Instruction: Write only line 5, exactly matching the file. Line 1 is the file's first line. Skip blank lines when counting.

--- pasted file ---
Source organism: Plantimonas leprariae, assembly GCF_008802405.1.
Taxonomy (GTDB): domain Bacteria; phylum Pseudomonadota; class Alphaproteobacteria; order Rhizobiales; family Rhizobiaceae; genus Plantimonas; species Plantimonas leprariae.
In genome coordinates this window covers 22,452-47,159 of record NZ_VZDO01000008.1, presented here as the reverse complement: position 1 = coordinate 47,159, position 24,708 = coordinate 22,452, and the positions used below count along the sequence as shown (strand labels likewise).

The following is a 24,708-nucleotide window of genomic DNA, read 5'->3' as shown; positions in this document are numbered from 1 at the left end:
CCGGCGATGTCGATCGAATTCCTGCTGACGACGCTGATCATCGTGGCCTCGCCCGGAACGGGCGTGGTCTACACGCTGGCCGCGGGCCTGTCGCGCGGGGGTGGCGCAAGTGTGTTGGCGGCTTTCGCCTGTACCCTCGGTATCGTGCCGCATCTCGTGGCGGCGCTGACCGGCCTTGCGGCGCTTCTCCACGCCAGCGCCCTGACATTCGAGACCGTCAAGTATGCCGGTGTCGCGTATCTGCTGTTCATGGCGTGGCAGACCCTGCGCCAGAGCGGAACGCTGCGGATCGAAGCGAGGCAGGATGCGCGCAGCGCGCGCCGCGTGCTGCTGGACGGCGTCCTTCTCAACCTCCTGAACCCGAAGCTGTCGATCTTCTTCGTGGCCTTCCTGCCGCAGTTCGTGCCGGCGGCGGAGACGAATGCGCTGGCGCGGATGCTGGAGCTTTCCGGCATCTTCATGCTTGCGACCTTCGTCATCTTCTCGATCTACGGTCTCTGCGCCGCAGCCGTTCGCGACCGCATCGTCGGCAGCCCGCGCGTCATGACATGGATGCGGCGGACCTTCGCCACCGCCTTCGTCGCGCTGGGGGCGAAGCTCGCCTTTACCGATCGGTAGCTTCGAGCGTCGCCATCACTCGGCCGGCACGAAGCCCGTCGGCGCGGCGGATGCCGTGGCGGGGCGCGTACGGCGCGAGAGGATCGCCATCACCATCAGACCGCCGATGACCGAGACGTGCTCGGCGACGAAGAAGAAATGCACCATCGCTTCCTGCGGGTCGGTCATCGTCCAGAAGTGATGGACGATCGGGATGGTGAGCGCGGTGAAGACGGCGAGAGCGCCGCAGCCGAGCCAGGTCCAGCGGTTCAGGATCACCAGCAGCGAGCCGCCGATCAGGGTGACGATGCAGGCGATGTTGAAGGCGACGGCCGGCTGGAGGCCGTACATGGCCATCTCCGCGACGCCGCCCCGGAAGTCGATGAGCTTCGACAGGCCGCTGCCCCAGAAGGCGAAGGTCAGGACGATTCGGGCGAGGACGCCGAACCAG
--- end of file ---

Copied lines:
CCGGCGATGTCGATCGAATTCCTGCTGACGACGCTGATCATCGTGGCCTCGCCCGGAACGGGCGTGGTCTACACGCTGGCCGCGGGCCTGTCGCGCGGGGGTGGCGCAAGTGTGTTGGCGGCTTTCGCCTGTACCCTCGGTATCGTGCCGCATCTCGTGGCGGCGCTGACCGGCCTTGCGGCGCTTCTCCACGCCAGCGCCCTGACATTCGAGACCGTCAAGTATGCCGGTGTCGCGTATCTGCTGTTCATGGCGTGGCAGACCCTGCGCCAGAGCGGAACGCTGCGGATCGAAGCGAGGCAGGATGCGCGCAGCGCGCGCCGCGTGCTGCTGGACGGCGTCCTTCTCAACCTCCTGAACCCGAAGCTGTCGATCTTCTTCGTGGCCTTCCTGCCGCAGTTCGTGCCGGCGGCGGAGACGAATGCGCTGGCGCGGATGCTGGAGCTTTCCGGCATCTTCATGCTTGCGACCTTCGTCATCTTCTCGATCTACGGTCTCTGCGCCGCAGCCGTTCGCGACCGCATCGTCGGCAGCCCGCGCGTCATGACATGGATGCGGCGGACCTTCGCCACCGCCTTCGTCGCGCTGGGGGCGAAGCTCGCCTTTACCGATCGGTAGCTTCGAGCGTCGCCATCACTCGGCCGGCACGAAGCCCGTCGGCGCGGCGGATGCCGTGGCGGGGCGCGTACGGCGCGAGAGGATCGCCATCACCATCAGACCGCCGATGACCGAGACGTGCTCGGCGACGAAGAAGAAATGCACCATCGCTTCCTGCGGGTCGGTCATCGTCCAGAAGTGATGGACGATCGGGATGGTGAGCGCGGTGAAGACGGCGAGAGCGCCGCAGCCGAGCCAGGTCCAGCGGTTCAGGATCACCAGCAGCGAGCCGCCGATCAGGGTGACGATGCAGGCGATGTTGAAGGCGACGGCCGGCTGGAGGCCGTACATGGCCATCTCCGCGACGCCGCCCCGGAAGTCGATGAGCTTCGACAGGCCGCTGCCCCAGAAGGCGAAGGTCAGGACGATTCGGGCGAGGACGCCGAACCAG